Thursday 5 September 2019
University of Pretoria
South Africa is in the process of completing its first National Report within the framework of the Sustainable Development Goals (SDGs), in addition to presenting its Voluntary National Review at the UN High Level Political Forum in New York in July. The University of Pretoria has over the past six months been working with Stats SA to contribute to South Africa’s reports.
This symposium—organised by the Centre for the Study of Governance Innovation (GovInn) and the Freedom from Violence programme—will specifically focus on engagement with SDG16, and is an opportunity for us to share something about the process and findings of the report. We further want to use this opportunity to invite others working on SDG16 related themes to share their work and engage in a dialogue together about reaching the goal of creating safe communities, just societies and effective governance in South Africa.
SDG 16 is particularly pertinent in South Africa at this time, as the State Capture commission continues to unfold, crime and safety continue to pose a challenge and inequalities continue to riddle our society. During this symposium, we’d like to engage with some of the following questions:
- what are the problems with the implementation of the White Paper on Safety and Security?
- what are the obstacles to access to justice in South Africa?
- how can we understand and/or measure corruption in South Africa’s formal governance structures?
If you are interested in presenting at this symposium, please send me your abstract and bio by 15 August 2019 at email@example.com. Depending on the responses we receive, we will consider putting together a special issue of a journal or book volume on SDG 16 in South Africa.
On 28 July 2016, the Legacy of Armed Conflicts: Sub-Saharan and Comparative Perspectives workshop commenced with the keynote address by Professor Timothy Sisk on trends, causes and consequences of conflict in the 21st Century. Professor Sisk commented on the role of local conflict in the international sphere and the need for increased focus on social cohesion.
After lunch, the participants split into two panels to further discuss the approaches, the trends and current studies in conflicts on the African continent.
See photo’s of the days event below.
As a researcher, Dickson Ajisafe is passionate about sustainable peace, international security, transnational terrorism, radicalisation, violent extremism and human development in Africa, Europe, Middle-East and other hemispheres. He is a PhD candidate, specialising in International Relations at the Department of Political Sciences, University of Pretoria. He possesses a Master degree in African and European Cultural Relations at the University of Pretoria, a year Master studies in Politics and Public Administration at Konstanz University, Germany and a Master degree in International Relations from Obafemi Awolowo University, Ile Ife, Nigeria.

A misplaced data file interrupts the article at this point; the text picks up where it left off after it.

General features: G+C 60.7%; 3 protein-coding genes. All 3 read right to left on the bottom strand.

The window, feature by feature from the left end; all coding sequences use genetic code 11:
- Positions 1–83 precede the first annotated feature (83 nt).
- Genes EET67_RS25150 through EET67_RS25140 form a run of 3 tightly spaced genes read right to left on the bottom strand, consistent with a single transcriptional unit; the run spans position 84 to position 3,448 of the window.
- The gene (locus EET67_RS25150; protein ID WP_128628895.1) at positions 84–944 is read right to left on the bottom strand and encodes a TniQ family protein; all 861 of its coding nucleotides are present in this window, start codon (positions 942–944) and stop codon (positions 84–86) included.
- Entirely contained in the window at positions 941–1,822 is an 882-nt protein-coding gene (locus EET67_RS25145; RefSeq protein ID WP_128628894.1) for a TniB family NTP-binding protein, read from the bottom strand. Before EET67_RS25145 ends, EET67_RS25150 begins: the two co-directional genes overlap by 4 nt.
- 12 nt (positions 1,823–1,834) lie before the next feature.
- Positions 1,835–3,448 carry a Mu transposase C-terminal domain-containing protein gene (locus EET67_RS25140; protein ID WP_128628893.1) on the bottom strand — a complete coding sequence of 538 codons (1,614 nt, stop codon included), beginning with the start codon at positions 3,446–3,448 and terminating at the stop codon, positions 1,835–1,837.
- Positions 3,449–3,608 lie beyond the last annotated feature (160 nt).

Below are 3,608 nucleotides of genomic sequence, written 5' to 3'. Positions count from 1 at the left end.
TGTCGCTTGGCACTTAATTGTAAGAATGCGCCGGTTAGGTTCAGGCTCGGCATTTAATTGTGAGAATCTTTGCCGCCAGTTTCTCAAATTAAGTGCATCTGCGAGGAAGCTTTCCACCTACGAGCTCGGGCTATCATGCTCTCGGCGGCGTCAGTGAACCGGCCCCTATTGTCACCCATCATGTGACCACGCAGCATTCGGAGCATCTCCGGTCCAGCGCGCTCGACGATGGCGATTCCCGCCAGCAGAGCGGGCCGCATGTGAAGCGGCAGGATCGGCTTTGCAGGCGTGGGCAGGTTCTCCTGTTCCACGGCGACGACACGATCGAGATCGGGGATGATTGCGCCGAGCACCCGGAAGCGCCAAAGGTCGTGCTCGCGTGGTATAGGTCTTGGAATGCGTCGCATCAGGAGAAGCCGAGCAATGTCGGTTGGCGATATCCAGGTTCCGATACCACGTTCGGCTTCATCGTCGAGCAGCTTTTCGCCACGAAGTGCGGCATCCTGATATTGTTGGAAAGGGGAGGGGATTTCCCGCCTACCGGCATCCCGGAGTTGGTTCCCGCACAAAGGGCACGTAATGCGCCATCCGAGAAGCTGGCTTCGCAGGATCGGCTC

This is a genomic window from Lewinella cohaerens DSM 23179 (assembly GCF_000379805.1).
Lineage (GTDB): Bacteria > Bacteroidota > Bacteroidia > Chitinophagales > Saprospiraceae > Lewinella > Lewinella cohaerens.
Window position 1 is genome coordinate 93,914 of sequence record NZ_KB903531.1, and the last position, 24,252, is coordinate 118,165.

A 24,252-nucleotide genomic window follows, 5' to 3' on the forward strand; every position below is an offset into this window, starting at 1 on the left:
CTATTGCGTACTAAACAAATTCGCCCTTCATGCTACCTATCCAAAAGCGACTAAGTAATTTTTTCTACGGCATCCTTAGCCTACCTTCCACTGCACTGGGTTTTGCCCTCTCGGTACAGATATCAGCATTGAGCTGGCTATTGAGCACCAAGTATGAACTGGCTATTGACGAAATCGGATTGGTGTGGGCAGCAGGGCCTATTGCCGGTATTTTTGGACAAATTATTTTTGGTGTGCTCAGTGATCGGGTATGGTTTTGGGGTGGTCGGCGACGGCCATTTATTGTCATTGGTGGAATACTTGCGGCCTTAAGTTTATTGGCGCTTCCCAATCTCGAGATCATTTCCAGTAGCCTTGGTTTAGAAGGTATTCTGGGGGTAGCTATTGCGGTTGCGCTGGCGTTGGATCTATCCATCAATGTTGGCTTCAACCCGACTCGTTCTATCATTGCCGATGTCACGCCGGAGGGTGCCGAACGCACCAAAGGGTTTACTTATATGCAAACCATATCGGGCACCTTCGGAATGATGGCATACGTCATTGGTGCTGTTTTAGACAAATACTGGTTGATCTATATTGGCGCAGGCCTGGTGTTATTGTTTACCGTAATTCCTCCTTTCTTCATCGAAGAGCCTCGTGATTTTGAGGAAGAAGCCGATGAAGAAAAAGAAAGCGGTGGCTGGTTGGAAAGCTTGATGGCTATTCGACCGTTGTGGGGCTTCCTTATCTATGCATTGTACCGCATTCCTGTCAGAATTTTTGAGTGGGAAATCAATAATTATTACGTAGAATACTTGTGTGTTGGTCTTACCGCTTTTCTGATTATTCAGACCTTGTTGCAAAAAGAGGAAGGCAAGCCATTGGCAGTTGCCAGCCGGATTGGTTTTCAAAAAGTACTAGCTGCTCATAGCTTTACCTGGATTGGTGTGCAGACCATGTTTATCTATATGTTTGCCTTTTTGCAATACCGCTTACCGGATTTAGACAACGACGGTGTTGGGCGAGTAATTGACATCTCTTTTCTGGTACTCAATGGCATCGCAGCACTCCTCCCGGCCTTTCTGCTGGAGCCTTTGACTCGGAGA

Dickson has participated in international seminars, workshops, professional training and academic discussions in Nigeria, South Africa, Uganda, Switzerland, Germany, Italy, Austria, Belgium, France, and Hungary. He is a recipient of international scholarships, training and professional awards from South Africa, the USA, the UK, Belgium, Germany, Russia and Norway. His story of accomplishment has been featured by the European Commission in ESAA magazine, Pretoria News, GovInn Webpage and UP WebNews. Dickson is skilled in research, capacity building, training, human development, project and programme management.
Contact him at firstname.lastname@example.org
Iris Nxumalo completed her undergraduate degree in International Studies (Distinction) in 2013 and completed her honours degree in International Relations in 2014 (Distinction).
She has worked both in the capacity of tutor and Intern Lecturer in the Department of Political Sciences. Very passionate about the African continent, she seeks to make her contribution to the continent through policy-making, advocacy and academic work.
- African history and literature
- Conflict and mediation practices
- International policy making
- The role of ethical leadership in African politics
- Education and gender advocacy
- Multilateral diplomacy and human security
Regional conflicts are a core global challenge in that they threaten international peace and affect global actors either because of economic and strategic interests or because of challenges to normative claims. The European Union (EU) has been seen as a normative power able to help transform such conflicts.
A prominent strategy in this has been the promotion of regional integration through various forms of support for regional integration projects and strategies, from the Andean Community to the African Union. REGIOCONF aims at assessing this strategy by comparing EU involvement in different cases in the Mediterranean, Africa, Central and South America and East Asia.
It will explain the persistence of this strategy and the choice of particular instruments, assess its implementation, analyse local responses and the interaction with the global community, and determine the conditions under which a regionalisation strategy, as an instrument of conflict transformation, may be successful.
In doing so, it will enhance our understanding of a crucial part of EU external policy, make a contribution to the debate about sustainable peace strategies, and put forward policy recommendations about how to assist the transformation of regional conflicts more successfully.
Partners:University of Tubingen (Germany), Istituto Affari Internazionali (Italy), University of Sao Paulo (Brazil), University of Algiers (Algeria), University of Tsukaba (Japan).
Funding: Volkswagen Foundation, Compagnia di San Paolo and Riksbankens Jubileumsfond.